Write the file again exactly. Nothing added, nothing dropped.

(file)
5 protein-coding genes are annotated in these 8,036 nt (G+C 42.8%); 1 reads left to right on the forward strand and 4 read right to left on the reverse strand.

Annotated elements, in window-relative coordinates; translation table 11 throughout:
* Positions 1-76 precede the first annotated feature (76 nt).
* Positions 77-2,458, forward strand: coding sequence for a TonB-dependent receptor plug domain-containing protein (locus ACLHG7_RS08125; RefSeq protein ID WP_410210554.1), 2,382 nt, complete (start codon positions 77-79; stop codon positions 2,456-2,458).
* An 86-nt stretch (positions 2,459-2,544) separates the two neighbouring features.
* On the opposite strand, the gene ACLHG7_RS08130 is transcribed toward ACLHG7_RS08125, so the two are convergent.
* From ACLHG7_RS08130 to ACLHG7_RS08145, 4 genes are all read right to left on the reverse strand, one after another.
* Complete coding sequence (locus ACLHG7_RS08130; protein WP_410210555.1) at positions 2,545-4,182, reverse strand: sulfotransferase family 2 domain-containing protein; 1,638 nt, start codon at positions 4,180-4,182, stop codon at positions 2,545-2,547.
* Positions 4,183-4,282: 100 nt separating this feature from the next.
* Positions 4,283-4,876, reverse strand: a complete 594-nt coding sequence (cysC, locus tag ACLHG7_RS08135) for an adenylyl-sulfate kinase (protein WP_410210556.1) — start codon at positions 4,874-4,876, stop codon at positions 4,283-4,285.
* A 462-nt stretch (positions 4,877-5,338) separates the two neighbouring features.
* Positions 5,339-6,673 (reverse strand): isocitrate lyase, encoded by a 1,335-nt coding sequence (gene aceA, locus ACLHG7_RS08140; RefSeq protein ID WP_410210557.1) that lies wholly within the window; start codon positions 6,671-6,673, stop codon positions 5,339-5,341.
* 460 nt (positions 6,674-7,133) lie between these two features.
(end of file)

5 protein-coding genes are annotated in these 8,036 nt (G+C 42.8%); 1 reads left to right on the forward strand and 4 read right to left on the reverse strand.

Annotated elements, in window-relative coordinates; translation table 11 throughout:
* Positions 1-76 precede the first annotated feature (76 nt).
* Positions 77-2,458, forward strand: coding sequence for a TonB-dependent receptor plug domain-containing protein (locus ACLHG7_RS08125; RefSeq protein ID WP_410210554.1), 2,382 nt, complete (start codon positions 77-79; stop codon positions 2,456-2,458).
* An 86-nt stretch (positions 2,459-2,544) separates the two neighbouring features.
* On the opposite strand, the gene ACLHG7_RS08130 is transcribed toward ACLHG7_RS08125, so the two are convergent.
* From ACLHG7_RS08130 to ACLHG7_RS08145, 4 genes are all read right to left on the reverse strand, one after another.
* Complete coding sequence (locus ACLHG7_RS08130; protein WP_410210555.1) at positions 2,545-4,182, reverse strand: sulfotransferase family 2 domain-containing protein; 1,638 nt, start codon at positions 4,180-4,182, stop codon at positions 2,545-2,547.
* Positions 4,183-4,282: 100 nt separating this feature from the next.
* Positions 4,283-4,876, reverse strand: a complete 594-nt coding sequence (cysC, locus tag ACLHG7_RS08135) for an adenylyl-sulfate kinase (protein WP_410210556.1) — start codon at positions 4,874-4,876, stop codon at positions 4,283-4,285.
* A 462-nt stretch (positions 4,877-5,338) separates the two neighbouring features.
* Positions 5,339-6,673 (reverse strand): isocitrate lyase, encoded by a 1,335-nt coding sequence (gene aceA, locus ACLHG7_RS08140; RefSeq protein ID WP_410210557.1) that lies wholly within the window; start codon positions 6,671-6,673, stop codon positions 5,339-5,341.
* 460 nt (positions 6,674-7,133) lie between these two features.